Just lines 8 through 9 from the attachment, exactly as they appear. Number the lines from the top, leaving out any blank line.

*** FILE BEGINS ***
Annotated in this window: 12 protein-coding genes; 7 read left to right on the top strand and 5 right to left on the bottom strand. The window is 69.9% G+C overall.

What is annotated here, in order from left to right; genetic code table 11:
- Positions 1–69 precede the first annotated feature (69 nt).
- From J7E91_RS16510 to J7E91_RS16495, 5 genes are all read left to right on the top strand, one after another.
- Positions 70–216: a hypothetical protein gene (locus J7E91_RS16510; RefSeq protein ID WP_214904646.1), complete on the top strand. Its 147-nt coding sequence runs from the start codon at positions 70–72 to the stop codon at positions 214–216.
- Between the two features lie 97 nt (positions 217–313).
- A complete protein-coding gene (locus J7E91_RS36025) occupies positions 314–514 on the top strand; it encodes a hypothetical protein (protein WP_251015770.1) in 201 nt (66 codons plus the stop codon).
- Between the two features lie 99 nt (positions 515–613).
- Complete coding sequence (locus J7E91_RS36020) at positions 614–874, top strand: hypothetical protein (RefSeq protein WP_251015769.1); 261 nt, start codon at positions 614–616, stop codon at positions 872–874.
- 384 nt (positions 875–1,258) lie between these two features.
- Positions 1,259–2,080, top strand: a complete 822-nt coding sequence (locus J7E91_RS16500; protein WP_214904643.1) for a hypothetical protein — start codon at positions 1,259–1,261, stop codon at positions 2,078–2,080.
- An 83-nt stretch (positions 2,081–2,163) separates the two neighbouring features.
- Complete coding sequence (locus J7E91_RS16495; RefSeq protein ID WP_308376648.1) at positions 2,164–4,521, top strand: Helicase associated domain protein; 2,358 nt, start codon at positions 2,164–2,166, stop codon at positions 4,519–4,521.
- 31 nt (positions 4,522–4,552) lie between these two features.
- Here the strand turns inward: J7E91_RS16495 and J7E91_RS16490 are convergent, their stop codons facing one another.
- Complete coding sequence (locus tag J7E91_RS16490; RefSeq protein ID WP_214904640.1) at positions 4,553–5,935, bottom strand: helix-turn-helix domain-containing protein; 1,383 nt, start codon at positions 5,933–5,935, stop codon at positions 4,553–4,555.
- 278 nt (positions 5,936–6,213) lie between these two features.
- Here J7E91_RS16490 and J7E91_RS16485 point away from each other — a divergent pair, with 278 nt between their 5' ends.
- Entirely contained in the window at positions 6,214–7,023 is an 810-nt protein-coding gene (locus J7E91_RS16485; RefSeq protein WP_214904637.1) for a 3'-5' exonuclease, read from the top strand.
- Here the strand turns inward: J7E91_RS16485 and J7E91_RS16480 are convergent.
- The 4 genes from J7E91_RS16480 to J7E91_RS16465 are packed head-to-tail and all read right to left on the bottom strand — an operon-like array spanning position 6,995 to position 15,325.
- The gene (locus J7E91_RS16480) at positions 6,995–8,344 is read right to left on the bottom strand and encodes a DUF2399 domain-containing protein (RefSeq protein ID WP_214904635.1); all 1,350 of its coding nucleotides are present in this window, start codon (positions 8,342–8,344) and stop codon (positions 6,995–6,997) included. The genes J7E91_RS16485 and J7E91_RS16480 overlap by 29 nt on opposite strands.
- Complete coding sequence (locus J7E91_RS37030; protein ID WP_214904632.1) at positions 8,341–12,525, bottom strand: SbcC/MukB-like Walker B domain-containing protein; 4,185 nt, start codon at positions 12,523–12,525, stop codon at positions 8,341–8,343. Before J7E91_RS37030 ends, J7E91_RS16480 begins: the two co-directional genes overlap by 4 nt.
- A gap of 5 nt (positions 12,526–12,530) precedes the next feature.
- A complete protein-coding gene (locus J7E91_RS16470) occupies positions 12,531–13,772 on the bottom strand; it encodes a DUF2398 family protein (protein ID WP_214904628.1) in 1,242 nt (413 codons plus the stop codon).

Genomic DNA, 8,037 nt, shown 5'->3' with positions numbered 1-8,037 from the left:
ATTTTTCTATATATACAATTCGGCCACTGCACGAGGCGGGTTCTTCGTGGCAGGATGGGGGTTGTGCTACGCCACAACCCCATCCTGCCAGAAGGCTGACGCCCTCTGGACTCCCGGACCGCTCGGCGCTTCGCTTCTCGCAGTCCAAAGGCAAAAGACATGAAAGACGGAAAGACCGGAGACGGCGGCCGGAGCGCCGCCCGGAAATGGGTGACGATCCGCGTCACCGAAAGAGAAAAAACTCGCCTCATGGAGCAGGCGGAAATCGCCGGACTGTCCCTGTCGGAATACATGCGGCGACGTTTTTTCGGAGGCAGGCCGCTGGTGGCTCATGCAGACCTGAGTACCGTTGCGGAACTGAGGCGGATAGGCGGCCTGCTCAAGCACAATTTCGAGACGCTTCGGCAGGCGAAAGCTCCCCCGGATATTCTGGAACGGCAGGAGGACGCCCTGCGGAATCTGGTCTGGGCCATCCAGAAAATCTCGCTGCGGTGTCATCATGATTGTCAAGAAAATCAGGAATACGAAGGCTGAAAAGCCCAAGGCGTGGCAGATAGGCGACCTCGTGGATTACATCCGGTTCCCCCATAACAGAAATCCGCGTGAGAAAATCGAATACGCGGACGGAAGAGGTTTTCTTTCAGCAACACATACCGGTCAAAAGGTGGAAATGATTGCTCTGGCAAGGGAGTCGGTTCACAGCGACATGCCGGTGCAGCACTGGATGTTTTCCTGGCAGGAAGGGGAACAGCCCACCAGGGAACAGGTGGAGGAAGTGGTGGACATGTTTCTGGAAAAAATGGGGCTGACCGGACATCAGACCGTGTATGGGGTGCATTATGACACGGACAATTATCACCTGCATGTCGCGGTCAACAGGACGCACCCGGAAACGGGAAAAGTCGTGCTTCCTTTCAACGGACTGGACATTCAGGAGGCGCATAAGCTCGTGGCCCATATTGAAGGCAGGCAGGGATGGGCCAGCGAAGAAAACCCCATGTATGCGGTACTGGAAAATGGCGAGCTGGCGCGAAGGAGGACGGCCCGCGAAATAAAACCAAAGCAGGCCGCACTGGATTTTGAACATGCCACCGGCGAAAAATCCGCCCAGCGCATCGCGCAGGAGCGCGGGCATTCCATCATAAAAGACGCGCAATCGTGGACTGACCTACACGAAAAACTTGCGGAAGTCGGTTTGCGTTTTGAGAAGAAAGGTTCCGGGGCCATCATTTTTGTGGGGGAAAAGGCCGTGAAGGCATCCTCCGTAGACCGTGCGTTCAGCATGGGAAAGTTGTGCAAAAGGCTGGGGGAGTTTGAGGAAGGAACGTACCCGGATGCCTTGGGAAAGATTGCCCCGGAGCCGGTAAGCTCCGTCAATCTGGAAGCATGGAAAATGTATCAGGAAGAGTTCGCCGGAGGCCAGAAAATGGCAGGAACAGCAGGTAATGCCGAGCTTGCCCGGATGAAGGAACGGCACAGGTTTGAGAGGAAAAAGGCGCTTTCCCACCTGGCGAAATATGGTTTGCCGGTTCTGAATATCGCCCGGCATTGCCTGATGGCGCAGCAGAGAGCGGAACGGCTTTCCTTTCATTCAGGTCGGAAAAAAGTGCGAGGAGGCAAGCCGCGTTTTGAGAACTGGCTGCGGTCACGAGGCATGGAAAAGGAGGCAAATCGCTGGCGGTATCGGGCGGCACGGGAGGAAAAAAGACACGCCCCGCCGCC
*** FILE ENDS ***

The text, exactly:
- Between the two features lie 99 nt (positions 515–613).
- Complete coding sequence (locus J7E91_RS36020) at positions 614–874, top strand: hypothetical protein (RefSeq protein WP_251015769.1); 261 nt, start codon at positions 614–616, stop codon at positions 872–874.